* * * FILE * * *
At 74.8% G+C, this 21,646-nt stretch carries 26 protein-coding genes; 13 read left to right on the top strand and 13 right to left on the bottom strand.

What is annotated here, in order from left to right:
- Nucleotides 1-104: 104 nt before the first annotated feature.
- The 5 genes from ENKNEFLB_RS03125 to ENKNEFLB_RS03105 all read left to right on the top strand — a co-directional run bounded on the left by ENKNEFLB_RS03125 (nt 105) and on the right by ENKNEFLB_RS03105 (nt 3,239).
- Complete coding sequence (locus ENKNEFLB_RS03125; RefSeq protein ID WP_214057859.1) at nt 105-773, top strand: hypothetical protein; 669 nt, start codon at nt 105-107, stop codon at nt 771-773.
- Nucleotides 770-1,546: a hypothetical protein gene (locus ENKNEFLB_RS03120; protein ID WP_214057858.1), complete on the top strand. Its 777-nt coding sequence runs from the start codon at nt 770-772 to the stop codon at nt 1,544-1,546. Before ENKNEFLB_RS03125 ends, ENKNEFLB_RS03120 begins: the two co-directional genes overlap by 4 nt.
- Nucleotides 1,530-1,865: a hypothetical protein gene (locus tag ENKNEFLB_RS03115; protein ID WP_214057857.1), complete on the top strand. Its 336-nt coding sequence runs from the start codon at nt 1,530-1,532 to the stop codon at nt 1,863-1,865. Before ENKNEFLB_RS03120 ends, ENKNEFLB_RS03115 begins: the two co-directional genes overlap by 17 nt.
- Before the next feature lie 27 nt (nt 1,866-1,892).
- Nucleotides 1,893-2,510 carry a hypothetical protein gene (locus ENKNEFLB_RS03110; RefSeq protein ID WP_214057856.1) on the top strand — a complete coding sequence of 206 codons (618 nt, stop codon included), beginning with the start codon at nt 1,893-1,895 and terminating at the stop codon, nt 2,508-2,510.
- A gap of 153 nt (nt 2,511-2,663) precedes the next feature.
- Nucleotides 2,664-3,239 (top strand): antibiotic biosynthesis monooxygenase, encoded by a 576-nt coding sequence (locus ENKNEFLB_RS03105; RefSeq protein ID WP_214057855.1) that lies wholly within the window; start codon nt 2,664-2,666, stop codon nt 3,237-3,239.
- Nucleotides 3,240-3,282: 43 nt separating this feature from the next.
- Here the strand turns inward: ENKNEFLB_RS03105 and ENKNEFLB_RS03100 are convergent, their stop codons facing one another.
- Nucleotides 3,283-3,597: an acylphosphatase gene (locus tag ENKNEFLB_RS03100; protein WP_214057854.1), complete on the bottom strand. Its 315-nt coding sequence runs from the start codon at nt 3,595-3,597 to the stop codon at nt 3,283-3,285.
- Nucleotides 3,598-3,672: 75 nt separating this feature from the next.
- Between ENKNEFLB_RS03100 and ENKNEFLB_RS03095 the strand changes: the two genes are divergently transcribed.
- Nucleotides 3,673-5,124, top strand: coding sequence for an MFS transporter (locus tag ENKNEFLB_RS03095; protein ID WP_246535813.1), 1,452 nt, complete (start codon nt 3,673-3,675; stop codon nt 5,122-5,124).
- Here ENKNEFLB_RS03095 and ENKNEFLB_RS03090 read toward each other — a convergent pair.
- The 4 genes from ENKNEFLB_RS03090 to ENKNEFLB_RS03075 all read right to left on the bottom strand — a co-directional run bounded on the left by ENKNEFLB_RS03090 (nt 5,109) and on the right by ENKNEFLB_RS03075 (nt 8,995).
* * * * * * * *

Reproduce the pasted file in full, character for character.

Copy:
At 74.8% G+C, this 21,646-nt stretch carries 26 protein-coding genes; 13 read left to right on the top strand and 13 right to left on the bottom strand.

What is annotated here, in order from left to right:
- Nucleotides 1-104: 104 nt before the first annotated feature.
- The 5 genes from ENKNEFLB_RS03125 to ENKNEFLB_RS03105 all read left to right on the top strand — a co-directional run bounded on the left by ENKNEFLB_RS03125 (nt 105) and on the right by ENKNEFLB_RS03105 (nt 3,239).
- Complete coding sequence (locus ENKNEFLB_RS03125; RefSeq protein ID WP_214057859.1) at nt 105-773, top strand: hypothetical protein; 669 nt, start codon at nt 105-107, stop codon at nt 771-773.
- Nucleotides 770-1,546: a hypothetical protein gene (locus ENKNEFLB_RS03120; protein ID WP_214057858.1), complete on the top strand. Its 777-nt coding sequence runs from the start codon at nt 770-772 to the stop codon at nt 1,544-1,546. Before ENKNEFLB_RS03125 ends, ENKNEFLB_RS03120 begins: the two co-directional genes overlap by 4 nt.
- Nucleotides 1,530-1,865: a hypothetical protein gene (locus tag ENKNEFLB_RS03115; protein ID WP_214057857.1), complete on the top strand. Its 336-nt coding sequence runs from the start codon at nt 1,530-1,532 to the stop codon at nt 1,863-1,865. Before ENKNEFLB_RS03120 ends, ENKNEFLB_RS03115 begins: the two co-directional genes overlap by 17 nt.
- Before the next feature lie 27 nt (nt 1,866-1,892).
- Nucleotides 1,893-2,510 carry a hypothetical protein gene (locus ENKNEFLB_RS03110; RefSeq protein ID WP_214057856.1) on the top strand — a complete coding sequence of 206 codons (618 nt, stop codon included), beginning with the start codon at nt 1,893-1,895 and terminating at the stop codon, nt 2,508-2,510.
- A gap of 153 nt (nt 2,511-2,663) precedes the next feature.
- Nucleotides 2,664-3,239 (top strand): antibiotic biosynthesis monooxygenase, encoded by a 576-nt coding sequence (locus ENKNEFLB_RS03105; RefSeq protein ID WP_214057855.1) that lies wholly within the window; start codon nt 2,664-2,666, stop codon nt 3,237-3,239.
- Nucleotides 3,240-3,282: 43 nt separating this feature from the next.
- Here the strand turns inward: ENKNEFLB_RS03105 and ENKNEFLB_RS03100 are convergent, their stop codons facing one another.
- Nucleotides 3,283-3,597: an acylphosphatase gene (locus tag ENKNEFLB_RS03100; protein WP_214057854.1), complete on the bottom strand. Its 315-nt coding sequence runs from the start codon at nt 3,595-3,597 to the stop codon at nt 3,283-3,285.
- Nucleotides 3,598-3,672: 75 nt separating this feature from the next.
- Between ENKNEFLB_RS03100 and ENKNEFLB_RS03095 the strand changes: the two genes are divergently transcribed.
- Nucleotides 3,673-5,124, top strand: coding sequence for an MFS transporter (locus tag ENKNEFLB_RS03095; protein ID WP_246535813.1), 1,452 nt, complete (start codon nt 3,673-3,675; stop codon nt 5,122-5,124).
- Here ENKNEFLB_RS03095 and ENKNEFLB_RS03090 read toward each other — a convergent pair.
- The 4 genes from ENKNEFLB_RS03090 to ENKNEFLB_RS03075 all read right to left on the bottom strand — a co-directional run bounded on the left by ENKNEFLB_RS03090 (nt 5,109) and on the right by ENKNEFLB_RS03075 (nt 8,995).